Berghorn and Schafer studied 185 nursing home residents to determine which participants in a reminiscence discussion group would be most likely to change their behaviors, mental functioning, or attitudes as a result of the reminiscence intervention.28 Demographic factors or conditions in the home did not relate to change over the intervention period. However, a statistically significant relationship was found between "mental adaptability" and change over the intervention period on behavior patterns, mental functioning, and attitudes. These findings may indicate that individuals who are not adaptive and who hold to values not supported by the social structure of the nursing home are most likely to be positively influenced by a reminiscence group intervention.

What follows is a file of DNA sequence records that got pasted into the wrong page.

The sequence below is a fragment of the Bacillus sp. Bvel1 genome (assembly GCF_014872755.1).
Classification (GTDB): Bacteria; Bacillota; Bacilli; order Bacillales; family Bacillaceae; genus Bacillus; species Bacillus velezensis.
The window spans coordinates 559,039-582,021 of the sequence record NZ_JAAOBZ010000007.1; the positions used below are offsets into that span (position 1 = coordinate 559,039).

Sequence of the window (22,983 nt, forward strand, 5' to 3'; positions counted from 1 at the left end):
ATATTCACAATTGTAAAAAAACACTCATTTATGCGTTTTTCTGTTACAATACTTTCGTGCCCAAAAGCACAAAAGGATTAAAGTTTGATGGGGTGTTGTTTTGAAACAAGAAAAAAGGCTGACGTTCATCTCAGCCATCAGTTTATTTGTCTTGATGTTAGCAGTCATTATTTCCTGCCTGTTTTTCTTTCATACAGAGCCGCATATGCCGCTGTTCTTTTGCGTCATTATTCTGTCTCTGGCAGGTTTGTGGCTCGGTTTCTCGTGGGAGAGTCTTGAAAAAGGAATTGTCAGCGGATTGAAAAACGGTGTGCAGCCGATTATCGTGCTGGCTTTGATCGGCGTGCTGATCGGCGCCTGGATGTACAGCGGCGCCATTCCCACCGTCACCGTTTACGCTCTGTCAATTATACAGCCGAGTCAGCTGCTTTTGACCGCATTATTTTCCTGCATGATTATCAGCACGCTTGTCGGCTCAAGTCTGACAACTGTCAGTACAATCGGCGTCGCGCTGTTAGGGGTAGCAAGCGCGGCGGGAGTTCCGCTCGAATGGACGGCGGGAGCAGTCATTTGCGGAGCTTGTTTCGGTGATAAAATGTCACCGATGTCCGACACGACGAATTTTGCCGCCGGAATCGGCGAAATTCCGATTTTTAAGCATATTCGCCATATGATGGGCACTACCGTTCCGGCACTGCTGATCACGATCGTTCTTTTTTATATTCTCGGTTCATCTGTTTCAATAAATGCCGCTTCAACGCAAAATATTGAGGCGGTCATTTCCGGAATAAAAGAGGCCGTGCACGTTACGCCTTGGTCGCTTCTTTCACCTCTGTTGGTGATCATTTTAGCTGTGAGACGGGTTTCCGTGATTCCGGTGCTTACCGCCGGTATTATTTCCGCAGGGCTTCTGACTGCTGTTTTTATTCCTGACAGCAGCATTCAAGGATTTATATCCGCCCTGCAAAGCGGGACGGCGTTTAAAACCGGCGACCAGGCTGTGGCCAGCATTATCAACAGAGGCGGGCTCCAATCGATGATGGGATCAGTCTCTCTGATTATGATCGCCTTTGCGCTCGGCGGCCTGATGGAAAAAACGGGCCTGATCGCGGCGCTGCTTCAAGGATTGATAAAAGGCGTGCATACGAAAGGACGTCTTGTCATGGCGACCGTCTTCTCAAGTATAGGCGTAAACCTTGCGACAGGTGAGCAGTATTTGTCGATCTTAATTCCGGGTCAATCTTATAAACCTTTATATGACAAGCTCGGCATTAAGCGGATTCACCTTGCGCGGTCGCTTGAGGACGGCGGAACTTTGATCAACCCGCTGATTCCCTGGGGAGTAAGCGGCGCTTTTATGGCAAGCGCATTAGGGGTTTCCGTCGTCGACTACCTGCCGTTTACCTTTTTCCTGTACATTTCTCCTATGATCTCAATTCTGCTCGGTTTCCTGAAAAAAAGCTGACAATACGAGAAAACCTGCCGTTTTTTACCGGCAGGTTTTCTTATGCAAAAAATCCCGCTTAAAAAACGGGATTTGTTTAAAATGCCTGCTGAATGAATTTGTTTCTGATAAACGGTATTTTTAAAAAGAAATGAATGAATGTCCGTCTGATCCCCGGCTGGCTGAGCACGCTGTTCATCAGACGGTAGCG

SUMMARY OF FINDINGS
Findings provide weak support for the occurrence of a life review process in some elderly,9,13,18 and the universal occurrence of a life review process has not been studied. Whether life review is elicited by dissatisfaction or satisfaction with the past has been studied with conflicting results,10,13 i5 and there is no evidence to suggest that awareness of one's mortality is associated with increased reminiscence.29 Cross-sectional designs have seriously hampered developmental conclusions that can be drawn from these studies. Also, in most studies, it is unclear if life review or another form of reminiscence is being measured since conceptual and operational clarity are absent. There is evidence that some people use reminiscence as a means for evaluating and analyzing their lives.13-15